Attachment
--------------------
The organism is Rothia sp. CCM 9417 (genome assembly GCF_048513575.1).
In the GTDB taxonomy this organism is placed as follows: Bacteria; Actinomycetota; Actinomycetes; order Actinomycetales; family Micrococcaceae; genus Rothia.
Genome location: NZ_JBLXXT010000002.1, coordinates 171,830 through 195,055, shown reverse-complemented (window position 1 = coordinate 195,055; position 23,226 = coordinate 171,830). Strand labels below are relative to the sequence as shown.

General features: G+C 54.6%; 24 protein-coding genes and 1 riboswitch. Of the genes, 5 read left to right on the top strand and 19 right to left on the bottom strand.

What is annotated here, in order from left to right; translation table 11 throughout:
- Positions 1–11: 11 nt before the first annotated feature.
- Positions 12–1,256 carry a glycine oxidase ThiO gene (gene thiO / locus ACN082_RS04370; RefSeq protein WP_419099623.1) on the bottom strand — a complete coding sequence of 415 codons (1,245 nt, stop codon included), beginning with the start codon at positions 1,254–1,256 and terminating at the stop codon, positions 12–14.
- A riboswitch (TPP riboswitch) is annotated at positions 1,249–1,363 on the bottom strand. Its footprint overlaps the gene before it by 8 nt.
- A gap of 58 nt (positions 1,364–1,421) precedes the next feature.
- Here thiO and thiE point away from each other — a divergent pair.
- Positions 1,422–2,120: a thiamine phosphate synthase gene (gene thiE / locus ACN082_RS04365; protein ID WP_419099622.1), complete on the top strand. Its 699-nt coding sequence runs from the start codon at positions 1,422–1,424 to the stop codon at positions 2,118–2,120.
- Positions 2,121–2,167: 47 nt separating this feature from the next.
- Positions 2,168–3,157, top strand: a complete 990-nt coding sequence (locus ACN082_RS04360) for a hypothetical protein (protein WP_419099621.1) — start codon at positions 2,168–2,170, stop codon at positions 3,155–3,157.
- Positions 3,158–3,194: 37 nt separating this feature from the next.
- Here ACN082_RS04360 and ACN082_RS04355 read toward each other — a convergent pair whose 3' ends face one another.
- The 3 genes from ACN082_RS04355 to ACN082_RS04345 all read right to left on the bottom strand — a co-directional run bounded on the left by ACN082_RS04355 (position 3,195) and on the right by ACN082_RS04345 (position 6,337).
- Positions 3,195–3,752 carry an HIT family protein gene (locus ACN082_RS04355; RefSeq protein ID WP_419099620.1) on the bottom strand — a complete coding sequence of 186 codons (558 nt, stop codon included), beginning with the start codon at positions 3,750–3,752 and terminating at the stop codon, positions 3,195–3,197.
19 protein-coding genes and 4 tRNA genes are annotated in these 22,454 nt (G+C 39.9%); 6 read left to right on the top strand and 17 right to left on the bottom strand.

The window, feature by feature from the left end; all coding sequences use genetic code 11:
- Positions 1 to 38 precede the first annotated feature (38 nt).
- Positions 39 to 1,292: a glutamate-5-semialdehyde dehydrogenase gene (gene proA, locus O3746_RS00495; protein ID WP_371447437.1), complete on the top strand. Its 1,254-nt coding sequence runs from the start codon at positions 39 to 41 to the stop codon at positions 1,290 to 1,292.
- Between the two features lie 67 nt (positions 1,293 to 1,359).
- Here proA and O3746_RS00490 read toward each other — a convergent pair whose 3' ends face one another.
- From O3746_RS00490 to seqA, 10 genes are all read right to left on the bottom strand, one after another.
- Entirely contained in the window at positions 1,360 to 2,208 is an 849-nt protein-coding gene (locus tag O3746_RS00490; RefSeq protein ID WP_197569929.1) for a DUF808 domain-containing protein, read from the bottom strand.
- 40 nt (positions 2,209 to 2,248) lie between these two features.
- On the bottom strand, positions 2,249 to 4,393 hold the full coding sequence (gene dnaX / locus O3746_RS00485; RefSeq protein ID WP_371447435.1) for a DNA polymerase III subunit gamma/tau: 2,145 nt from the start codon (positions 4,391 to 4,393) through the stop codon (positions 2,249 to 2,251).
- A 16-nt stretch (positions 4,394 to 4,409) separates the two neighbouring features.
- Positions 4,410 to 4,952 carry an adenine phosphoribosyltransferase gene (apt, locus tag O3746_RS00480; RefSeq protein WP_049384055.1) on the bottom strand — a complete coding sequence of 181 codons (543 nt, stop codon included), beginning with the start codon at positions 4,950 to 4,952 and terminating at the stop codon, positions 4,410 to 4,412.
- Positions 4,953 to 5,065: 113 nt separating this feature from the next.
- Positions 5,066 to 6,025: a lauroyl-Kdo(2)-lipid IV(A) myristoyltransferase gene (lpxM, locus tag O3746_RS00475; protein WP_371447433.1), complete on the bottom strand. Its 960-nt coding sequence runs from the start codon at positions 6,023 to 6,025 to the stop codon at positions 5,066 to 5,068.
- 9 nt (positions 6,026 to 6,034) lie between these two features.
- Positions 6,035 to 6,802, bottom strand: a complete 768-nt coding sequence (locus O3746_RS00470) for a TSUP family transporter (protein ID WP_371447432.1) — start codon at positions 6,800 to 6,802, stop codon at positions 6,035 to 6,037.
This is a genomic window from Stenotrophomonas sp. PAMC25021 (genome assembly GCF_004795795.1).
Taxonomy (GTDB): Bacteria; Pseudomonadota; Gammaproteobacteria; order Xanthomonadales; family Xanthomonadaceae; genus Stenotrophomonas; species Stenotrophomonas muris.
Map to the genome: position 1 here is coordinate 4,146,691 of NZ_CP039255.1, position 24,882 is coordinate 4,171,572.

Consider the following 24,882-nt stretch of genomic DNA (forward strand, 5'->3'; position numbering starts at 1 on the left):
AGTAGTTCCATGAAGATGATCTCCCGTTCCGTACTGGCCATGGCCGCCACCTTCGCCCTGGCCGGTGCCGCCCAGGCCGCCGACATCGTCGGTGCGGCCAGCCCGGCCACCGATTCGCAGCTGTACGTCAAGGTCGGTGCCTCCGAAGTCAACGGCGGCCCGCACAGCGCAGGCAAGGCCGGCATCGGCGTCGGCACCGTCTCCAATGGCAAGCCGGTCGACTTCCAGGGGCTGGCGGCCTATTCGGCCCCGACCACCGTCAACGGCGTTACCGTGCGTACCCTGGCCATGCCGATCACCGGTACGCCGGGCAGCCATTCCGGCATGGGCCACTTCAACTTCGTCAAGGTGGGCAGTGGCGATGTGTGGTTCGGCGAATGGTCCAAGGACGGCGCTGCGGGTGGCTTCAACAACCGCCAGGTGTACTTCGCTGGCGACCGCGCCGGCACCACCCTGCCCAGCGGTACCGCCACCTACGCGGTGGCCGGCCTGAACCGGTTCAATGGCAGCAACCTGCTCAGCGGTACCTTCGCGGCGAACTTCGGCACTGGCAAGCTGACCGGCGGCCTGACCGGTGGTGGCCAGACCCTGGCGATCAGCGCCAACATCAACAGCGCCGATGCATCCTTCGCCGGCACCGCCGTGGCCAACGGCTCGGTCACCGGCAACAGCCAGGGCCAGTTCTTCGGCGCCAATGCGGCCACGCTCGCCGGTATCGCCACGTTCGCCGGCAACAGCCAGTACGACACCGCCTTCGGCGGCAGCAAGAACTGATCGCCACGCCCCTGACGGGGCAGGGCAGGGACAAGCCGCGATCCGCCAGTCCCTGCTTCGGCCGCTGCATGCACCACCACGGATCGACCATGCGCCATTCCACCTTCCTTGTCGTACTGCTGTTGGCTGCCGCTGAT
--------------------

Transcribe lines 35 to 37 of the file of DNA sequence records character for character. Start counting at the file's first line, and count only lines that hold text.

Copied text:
Taxonomy (GTDB): Bacteria; Pseudomonadota; Gammaproteobacteria; order Xanthomonadales; family Xanthomonadaceae; genus Stenotrophomonas; species Stenotrophomonas muris.
Map to the genome: position 1 here is coordinate 4,146,691 of NZ_CP039255.1, position 24,882 is coordinate 4,171,572.

Consider the following 24,882-nt stretch of genomic DNA (forward strand, 5'->3'; position numbering starts at 1 on the left):